Ever since reading Voskamp's book and writing these reviews, I've been pondering the idea of transformations, or changing something into something else.
That's what magic does.
Magic changes Ron Weasley's normally land-locked vehicle into a flying car and instantly alters the house flag colors draped over Hogwarts's dining hall. Magic transports Dorothy from Oz back to Kansas instantly, and turns Gandalf's staff into a weapon of power in Theoden's court. Magic changes things in super-human ways. We love to put magic into stories, don't we? We're longing for the supernatural to act.
Because when God acts, He transforms things. He makes a mute donkey speak. He makes blind people see. He changes water into wine -- instantly. He turns dead to living. Every day, He enters dead human hearts and makes them alive to whole new spiritual realms. Transformation is magic, and we love to see it. It's the stuff of Heaven, and we really want to see it on Earth.
That's why Voskamp's book is so exciting to readers. She's promising miracles!! She tells us, if we offer a prayer of thanks, the painful, bad, fallen things in our lives will be transformed by that thanks, into healing, good, unfallenness. Into a state of wholeness. In essence, she's claiming to transfigure this poor planet, in small ways, into a little bit of heaven. Is it bad to wish that? No. Is it bad to claim to do it? Maybe.
Why does Proverbs 17:15 tell me, "He who justifies the wicked, and he who condemns the righteous, both of them alike are an abomination to the LORD," and then also describe God Himself as "Him who justifies the ungodly"? Why does God get to do the very thing He says we're not allowed to do?
Because He's God. He actually does really justify me, the sinner. He has the magic. He has the power, or as Scripture calls it (I love this term!!), the "attesting miracle." Attesting to what? When Jesus heals disease and drives out demons and stops storms, what does all that attest to? His supernatural status as Creator, as King, as The Boss.
I'm not He. I have no attesting miracles. And it would be very wrong for me to claim such powers, when I don't have them. It would be very wrong for me to say I'm transforming anything from one state to another.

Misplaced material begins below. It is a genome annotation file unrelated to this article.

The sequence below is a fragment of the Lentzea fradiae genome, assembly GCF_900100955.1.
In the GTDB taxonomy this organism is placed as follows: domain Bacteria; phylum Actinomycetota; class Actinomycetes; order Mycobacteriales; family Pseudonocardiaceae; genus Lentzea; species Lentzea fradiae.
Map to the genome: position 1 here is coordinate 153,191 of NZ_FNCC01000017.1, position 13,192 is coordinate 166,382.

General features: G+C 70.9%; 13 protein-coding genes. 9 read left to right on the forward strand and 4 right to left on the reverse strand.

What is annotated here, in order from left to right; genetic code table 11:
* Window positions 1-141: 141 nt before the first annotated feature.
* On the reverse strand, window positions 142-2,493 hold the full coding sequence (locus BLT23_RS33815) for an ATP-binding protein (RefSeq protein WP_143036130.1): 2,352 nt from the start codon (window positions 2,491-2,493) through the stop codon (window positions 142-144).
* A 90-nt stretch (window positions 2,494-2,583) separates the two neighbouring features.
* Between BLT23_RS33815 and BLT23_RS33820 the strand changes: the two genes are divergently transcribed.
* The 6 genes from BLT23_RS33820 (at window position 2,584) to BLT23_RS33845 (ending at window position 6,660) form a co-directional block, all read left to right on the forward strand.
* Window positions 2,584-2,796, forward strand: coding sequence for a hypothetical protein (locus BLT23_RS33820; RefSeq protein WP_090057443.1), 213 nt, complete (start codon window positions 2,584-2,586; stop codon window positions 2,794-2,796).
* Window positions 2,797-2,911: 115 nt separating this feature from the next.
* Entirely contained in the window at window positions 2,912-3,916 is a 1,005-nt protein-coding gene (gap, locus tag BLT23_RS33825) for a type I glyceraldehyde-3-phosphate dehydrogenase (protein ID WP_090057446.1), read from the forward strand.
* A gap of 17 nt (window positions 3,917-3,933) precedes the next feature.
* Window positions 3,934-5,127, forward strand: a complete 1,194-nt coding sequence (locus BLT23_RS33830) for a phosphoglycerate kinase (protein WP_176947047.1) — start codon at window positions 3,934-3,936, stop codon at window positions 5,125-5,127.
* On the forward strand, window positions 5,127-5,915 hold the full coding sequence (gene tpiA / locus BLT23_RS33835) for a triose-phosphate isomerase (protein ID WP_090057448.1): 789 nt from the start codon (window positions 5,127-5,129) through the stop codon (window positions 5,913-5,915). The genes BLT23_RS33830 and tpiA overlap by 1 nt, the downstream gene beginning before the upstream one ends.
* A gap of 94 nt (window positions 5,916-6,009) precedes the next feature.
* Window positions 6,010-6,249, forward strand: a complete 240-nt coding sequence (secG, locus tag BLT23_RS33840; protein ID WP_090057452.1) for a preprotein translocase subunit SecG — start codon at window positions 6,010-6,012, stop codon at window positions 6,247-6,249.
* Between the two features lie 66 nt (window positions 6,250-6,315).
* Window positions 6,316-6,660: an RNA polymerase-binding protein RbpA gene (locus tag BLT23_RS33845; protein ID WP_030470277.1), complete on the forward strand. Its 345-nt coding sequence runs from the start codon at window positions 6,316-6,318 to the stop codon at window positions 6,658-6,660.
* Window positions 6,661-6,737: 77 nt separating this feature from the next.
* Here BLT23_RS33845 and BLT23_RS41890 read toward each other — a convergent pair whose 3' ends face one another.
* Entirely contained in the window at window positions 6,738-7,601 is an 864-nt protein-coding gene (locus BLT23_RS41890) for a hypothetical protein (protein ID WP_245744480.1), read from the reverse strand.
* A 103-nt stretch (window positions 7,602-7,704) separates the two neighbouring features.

And here's where I wish Voskamp would be more precise. I do not think she's taking on God's role and putting herself on His throne. I just wish she were more clear about exactly how her own transformations take place. Only God transforms. Her prayers are not magical. Thanks isn't magical. Even a thankful heart is not magical. Only God transforms anything evil into anything good, and He does it on His own terms. He rarely transforms as we'd like Him to (i.e., remove this thorn in my flesh, please Lord!), but usually in unexpected ways (Ah! He'll leave the thorn but give me strength instead - how bizarre!)
Mystics (and I do think Voskamp is a Christian mystic) often take one piece of theology and make it the absolute centerpiece, and ask everyone to realize it as such. They get their perspective a bit skewed. They are essential in the church because they take things we've often pushed to the periphery (like thanksgiving) and bring it back into a prominent place. Dry theologians limit the faith down, always paring away, and mystics broaden it again and encourage us to embrace the things we've mistakenly tossed aside. Both are so useful.
Thanks for listening. I hope this made a bit of sense. I do not think Voskamp is far afield, but I do think she's a little afield. Mostly, I wish she'd be more clear, but mystics don't tend to do that. Oh how we long for heaven, with all its magic -- all its "signs" -- and as my Bible teachers often said, Heaven is "now" and "not yet." We must keep both in balance.